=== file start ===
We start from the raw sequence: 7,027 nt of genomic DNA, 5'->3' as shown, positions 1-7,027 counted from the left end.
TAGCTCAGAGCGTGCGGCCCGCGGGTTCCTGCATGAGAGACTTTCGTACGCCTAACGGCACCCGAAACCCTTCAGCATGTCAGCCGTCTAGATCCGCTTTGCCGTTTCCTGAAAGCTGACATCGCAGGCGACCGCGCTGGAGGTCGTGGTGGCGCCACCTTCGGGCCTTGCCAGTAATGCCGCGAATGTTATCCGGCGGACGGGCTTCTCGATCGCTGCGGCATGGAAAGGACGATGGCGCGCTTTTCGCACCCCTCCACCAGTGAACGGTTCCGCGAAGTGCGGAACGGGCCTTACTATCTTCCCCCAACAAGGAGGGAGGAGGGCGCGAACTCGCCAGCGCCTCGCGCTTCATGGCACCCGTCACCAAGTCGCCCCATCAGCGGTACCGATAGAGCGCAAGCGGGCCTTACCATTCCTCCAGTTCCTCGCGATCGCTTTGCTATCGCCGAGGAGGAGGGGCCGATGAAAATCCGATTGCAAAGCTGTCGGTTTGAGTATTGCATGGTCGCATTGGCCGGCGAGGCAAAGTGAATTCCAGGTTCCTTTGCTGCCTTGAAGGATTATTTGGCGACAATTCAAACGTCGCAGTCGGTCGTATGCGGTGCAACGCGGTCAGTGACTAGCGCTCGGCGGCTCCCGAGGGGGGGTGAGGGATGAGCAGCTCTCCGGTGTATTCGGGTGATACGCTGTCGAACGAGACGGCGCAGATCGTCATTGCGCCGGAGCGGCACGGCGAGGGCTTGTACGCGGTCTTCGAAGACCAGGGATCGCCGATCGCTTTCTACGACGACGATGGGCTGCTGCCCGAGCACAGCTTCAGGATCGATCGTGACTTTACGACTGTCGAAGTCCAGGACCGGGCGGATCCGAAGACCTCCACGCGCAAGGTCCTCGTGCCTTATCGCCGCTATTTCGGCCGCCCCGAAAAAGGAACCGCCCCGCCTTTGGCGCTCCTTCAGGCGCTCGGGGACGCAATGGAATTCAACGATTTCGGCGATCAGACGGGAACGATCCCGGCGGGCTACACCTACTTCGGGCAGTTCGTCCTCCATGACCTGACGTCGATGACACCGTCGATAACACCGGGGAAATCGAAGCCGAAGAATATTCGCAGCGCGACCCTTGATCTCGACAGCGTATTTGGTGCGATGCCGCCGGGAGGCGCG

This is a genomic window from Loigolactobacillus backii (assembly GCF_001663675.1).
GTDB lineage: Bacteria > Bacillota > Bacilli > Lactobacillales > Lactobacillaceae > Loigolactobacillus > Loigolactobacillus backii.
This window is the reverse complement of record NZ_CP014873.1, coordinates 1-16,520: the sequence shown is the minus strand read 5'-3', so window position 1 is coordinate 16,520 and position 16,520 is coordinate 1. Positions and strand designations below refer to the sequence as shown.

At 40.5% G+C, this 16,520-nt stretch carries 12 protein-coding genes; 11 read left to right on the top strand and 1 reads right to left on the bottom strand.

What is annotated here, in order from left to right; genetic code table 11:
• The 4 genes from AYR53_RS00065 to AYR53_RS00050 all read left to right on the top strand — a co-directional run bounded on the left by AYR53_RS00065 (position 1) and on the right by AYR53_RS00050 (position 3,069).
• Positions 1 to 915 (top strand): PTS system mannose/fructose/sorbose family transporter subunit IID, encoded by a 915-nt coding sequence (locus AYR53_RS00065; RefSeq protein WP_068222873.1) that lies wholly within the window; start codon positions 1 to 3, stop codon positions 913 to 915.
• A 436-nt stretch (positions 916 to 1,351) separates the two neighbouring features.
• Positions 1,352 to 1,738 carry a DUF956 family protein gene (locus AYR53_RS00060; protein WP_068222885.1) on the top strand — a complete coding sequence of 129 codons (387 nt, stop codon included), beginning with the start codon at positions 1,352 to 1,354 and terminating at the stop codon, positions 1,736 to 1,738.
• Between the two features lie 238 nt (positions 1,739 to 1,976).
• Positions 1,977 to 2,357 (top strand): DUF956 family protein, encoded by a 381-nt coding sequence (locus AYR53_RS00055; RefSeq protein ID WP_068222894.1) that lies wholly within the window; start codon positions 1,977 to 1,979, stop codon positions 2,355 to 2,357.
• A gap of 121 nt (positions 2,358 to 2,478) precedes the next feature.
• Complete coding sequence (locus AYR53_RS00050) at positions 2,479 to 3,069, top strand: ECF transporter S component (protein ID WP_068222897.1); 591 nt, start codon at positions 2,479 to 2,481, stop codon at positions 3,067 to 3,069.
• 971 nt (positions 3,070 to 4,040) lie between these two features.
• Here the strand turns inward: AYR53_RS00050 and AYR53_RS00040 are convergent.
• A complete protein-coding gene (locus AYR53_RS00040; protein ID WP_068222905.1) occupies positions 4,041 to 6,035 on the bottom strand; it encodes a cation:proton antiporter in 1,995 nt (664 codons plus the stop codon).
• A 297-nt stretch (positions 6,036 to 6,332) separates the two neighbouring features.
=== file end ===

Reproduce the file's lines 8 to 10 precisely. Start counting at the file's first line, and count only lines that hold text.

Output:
• The 4 genes from AYR53_RS00065 to AYR53_RS00050 all read left to right on the top strand — a co-directional run bounded on the left by AYR53_RS00065 (position 1) and on the right by AYR53_RS00050 (position 3,069).
• Positions 1 to 915 (top strand): PTS system mannose/fructose/sorbose family transporter subunit IID, encoded by a 915-nt coding sequence (locus AYR53_RS00065; RefSeq protein WP_068222873.1) that lies wholly within the window; start codon positions 1 to 3, stop codon positions 913 to 915.
• A 436-nt stretch (positions 916 to 1,351) separates the two neighbouring features.